Talus bone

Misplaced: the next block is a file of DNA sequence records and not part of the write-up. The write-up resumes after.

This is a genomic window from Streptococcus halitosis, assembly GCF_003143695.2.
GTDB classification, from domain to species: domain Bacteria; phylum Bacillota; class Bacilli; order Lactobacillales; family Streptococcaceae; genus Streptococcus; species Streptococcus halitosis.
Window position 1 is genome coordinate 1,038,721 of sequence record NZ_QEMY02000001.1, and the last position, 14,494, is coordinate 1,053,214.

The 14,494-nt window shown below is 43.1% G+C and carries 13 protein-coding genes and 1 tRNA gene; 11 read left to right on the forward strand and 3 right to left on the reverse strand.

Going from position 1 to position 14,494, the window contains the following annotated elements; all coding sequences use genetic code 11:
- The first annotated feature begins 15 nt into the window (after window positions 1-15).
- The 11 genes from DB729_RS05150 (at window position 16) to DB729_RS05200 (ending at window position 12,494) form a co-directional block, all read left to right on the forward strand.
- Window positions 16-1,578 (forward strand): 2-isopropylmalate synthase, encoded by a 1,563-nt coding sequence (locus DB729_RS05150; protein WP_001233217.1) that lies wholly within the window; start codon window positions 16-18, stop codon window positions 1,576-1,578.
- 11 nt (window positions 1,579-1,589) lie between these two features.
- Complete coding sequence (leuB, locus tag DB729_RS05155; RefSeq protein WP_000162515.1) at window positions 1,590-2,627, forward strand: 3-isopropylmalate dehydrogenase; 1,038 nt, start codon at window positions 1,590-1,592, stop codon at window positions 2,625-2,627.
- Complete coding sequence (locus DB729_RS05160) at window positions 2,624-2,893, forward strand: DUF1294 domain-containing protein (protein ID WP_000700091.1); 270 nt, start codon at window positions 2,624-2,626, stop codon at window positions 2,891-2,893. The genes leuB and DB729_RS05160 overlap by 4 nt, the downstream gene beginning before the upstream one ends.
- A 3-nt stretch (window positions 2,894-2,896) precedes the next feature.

The talus bone (Latin for ankle), astragalus or ankle bone is a bone in the collection of bones in the foot called the tarsus. The tarsus forms the lower part of the ankle joint through its articulations with the lateral and medial malleoli of the two bones of the lower leg, the tibia and fibula. Within the tarsus, it articulates with the calcaneus below and navicular in front within the talocalcaneonavicular joint. Through these articulations, it transmits the entire weight of the body to the foot. The second largest of the tarsal bones, it is also one of the bones in the human body with the highest percentage of its surface area covered by articular cartilage. Additionally, it is also unusual in that it has a retrograde blood supply, i.e. arterial blood enters the bone at the distal end.][ In humans, no muscles attaches to the talus, unlike most bones, and it position is therefore dependent on the position on the neighbouring bones. Though irregular in shape, the talus can be subdivided into three parts. Facing anteriorly, the head carries the articulate surface of the navicular bone, and the neck, the roughened area between the body and the head, has small vascular channels. The body features several prominent articulate surfaces: On its superior side is the trochlea tali, which is semi-cylindrical, and it is flanked by the articulate facets for the two malleoli. The ankle mortise, the fork-like structure of the malleoli, holds these three articulate surfaces in a steady grip, which guarantees the stability of the ankle joint. However, because the trochlea is wider in front than at the back (approximately 5-6 mm) the stability in the joint vary with the position of the foot: with the foot dorsiflexed (toes pulled upward) the ligaments of the joint are kept stretched, which guarantees the stability of the joint; but with the foot plantarflexed (as when standing on the toes) the narrower width of the trochlea causes the stability to decrease. Behind the trochlea is a posterior process with a medial and a lateral tubercle separated by a groove for the tendon of the flexor hallucis longus. Exceptionally, the lateral of these tubercles forms an independent bone called os trigonum or "accessory talus". On the bone's inferior side, three articular surfaces serve for the articulation with the calcaneus, and several variously developed articular surfaces exist for the articulation with ligaments. During the 7-8th intrauterine month an ossification center is formed in the talus. The talus bone lacks a good blood supply. Because of this, healing a broken talus can take longer than most other bones. One with a broken talus may not be able to walk for many months without crutches and will further wear a walking cast or boot of some kind after that. The talus is apparently derived from the fusion of three separate bones in the feet of primitive amphibians; the tibiale, articulating with tibia, the intermedium, between the bases of the tibia and fibula, and the fourth centrale, lying in the mid-part of the tarsus. These bones are still partially separate in modern amphibians, which therefore do not have a true talus. The talus forms a considerably more flexible joint in mammals than it does in reptiles. This reaches its greatest extent in artiodactyls, where the distal surface of the bone has a smooth keel to allow greater freedom of movement of the foot, and thus increase running speed. Talus - inferior view Lateral view of the human ankle, including the talus Bones of the right foot. Dorsal surface. Bones of the right foot. Plantar surface. Left talus, medial surface. Left talus, lateral surface. Skeleton of foot. Medial aspect. Skeleton of foot. Lateral aspect. Capsule of left talocrura articulation (distended). Lateral aspect. Coronal section through right talocrural and talocalcaneal joints. Oblique section of left intertarsal and tarsometatarsal articulations, showing the synovial cavities. Bones of foot Dorsum of Foot. Ankle joint. Deep dissection Dorsum of Foot. Ankle joint. Deep dissection Dorsum and sole of Foot. Ankle joint. Deep dissection. Ankle joint. Deep dissection. Anterior view. Dorsum of Foot. Ankle joint. Deep dissection Ankle joint. Deep dissection. Medial view Ankle joint. Deep dissection. Lateral view. Ankle joint. Deep dissection. Ankle joint. Deep dissection. Ankle joint. Deep dissection. Ankle joint. Deep dissection. Ankle joint. Deep dissection. Knee, tibiofibular and ankle joints.Deep dissection. Anterolateral view. Knee, tibiofibular and ankle joints.Deep dissection. Anterolateral view. Ankle and tarsometarsal joints. Bones of foot.Deep dissection. Ankle and tarsometarsal joints. Bones of foot.Deep dissection. Ankle joint. Bones of foot.Deep dissection. Ankle joint. Bones of foot.Deep dissection. M: BON/CAR anat (c/f/k/f, u, t/p, l)/phys/devp/cell noco/cong/tumr, sysi/epon, injr proc, drug (M5)